When books, the web and video collide

People have been trying to get books to work online for a while. There are a variety of book social media sites, such as the Amazon-owned Shelfari, goodreads and Bookrabbit, to name just three. 

We also have the much-heralded arrival of the Kindle (Amazon again), numerous other e-readers and even iPhone apps, such as Stanza.

Then there are the TV adverts created specifically to look like a movie trailer, when they are actually a book plug – namely those of uber-author James Patterson.

There are also some authors, such as Jasper Fforde, who have tried to provide the equivalent of DVD extras, by getting readers to enter a password that’s hidden in books which then unlocks extra content around the specific title. 

But now there’s a new kid and new idea on the block. It comes in the form of mini-videos within a book that both complement and enhance your enjoyment of the material. 

Dark Origins has been created by Anthony Zuiker, the creator of the phenomenon that is CSI. Ostensibly a gruesome crime thriller about a serial killer, what raises this above the norm is the aforementioned additional material. 

To dovetail nicely with Zuiker’s own site Level 26 – a nod to the categorisation of the most heinous serial killers of all – every 26 pages, the reader is prompted to visit the site and enter a special code, which then leads directly to a relevant 3-5 minute video that ties in with the plot at that point. 

Naturally, coming from the creator of CSI, these short clips are extremely expertly and stylishly shot. They wouldn’t look out of place on CSI itself and I wouldn't mind betting that the amount of money spent on video is more than the actual book. 

Will it work? Well, it makes a book more interesting and definitely raises it above the everyday thriller, but a lot depends on how good the writing is. I’m only a short way into Dark Origins currently and the jury is out, as far as I'm concerned.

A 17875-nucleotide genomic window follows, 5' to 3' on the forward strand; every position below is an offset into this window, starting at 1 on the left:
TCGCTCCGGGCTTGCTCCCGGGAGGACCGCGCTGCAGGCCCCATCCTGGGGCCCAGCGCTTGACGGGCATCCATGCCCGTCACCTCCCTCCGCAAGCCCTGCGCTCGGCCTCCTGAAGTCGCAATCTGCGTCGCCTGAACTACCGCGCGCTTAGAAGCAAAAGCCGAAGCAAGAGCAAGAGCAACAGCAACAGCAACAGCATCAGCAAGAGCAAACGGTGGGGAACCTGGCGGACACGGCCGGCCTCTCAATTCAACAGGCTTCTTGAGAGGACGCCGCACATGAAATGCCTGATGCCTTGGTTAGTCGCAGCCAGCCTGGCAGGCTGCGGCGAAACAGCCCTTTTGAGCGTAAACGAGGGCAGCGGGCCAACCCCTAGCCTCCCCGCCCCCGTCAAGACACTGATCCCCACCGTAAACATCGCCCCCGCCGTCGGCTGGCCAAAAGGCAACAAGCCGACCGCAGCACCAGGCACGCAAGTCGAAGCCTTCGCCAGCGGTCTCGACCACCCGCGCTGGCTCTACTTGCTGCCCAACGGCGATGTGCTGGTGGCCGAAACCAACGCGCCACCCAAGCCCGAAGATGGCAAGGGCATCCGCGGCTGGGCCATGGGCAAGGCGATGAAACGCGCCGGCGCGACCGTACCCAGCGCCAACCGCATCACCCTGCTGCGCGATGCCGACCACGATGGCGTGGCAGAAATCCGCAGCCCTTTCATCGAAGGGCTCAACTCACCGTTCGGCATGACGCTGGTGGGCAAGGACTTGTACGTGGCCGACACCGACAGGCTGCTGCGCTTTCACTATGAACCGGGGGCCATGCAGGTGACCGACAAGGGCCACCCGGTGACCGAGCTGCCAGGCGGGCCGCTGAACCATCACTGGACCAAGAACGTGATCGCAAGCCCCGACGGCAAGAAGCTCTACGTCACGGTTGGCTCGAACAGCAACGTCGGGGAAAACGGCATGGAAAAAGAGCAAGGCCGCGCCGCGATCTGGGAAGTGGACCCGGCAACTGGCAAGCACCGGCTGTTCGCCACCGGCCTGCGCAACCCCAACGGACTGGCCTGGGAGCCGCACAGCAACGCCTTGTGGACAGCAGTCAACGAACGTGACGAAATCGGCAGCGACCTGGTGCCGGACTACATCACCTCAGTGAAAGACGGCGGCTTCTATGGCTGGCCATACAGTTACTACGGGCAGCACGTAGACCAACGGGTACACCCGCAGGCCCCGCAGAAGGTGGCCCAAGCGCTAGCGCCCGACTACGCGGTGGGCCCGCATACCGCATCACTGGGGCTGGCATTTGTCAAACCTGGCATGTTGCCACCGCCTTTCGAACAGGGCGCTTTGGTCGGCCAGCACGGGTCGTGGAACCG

The other issue for me still comes down to whether want to stop reading in the middle of a book to watch a video and also want someone else to show them what certain characters look like. 

One of the joys of reading a novel before it’s ever come close to the big or small screen is that you get to create your own idea of what certain characters look like. 

Even though he's been played by both John Hannah and Ken Stott, neither of them match up to my own picture of Iain Rankin's Rebus, so strong is he lodged in my imagination. 

Fair play to Zuiker for trying something different – he's got the clout and cash to do it, but I fear it will remain a gimmick, rather than become the norm.

Posted via email from Rob’s stream of web

Why the X Factor judges aren’t as clever as they think

Last night was George Michael night on X Factor – a particularly ill-starred night as far as the contestants went, with a number of duff performances.

Yet again, Joe McElderry was the star of the show with his version of Don’t Let The Sun Go Down On Me. As Louis Walsh – Mr Rulebook for this year’s X Factor – pointed out, it’s technically an Elton John track and not a George Michael one. George only guested on it.

Surprisingly, though, none of the judges picked up on the fact that Stacy Solomon also sang a technically ‘illegal’ song. I Can’t Make You Love Me was indeed recorded by George Michael, as part of Double A Side back in 1997 with Older, but that was a cover version.

The original rendition was recorded by Bonnie Raitt. Clearly Louis, Cheryl, Dannii and Simon don’t know their music as well as they think they do.

World’s coolest drummer: Bernard “Pretty” Purdie

If you ask someone to name a great drummer, chances are they’ll plump for the likes of John Bonham, Ginger Baker, Neil Peart or even Ringo Starr (!).

It’s unlikely that the drummer they suggest will be Bernard “Pretty” Purdie. Which is a shame, because the guy is the world’s most recorded drummer ever.

He’s sat behind the drums on more than 3000 albums, playing for the likes of Aretha Franklin, Donnie Hathaway, Isaac Hayes, Rolling Stones, James Brown and Tom Jones.

Still not convinced? Watch this video of him drumming. He is one cool guy and you’ll come away with a biiiig smile.

Posted via web from Rob’s stream of web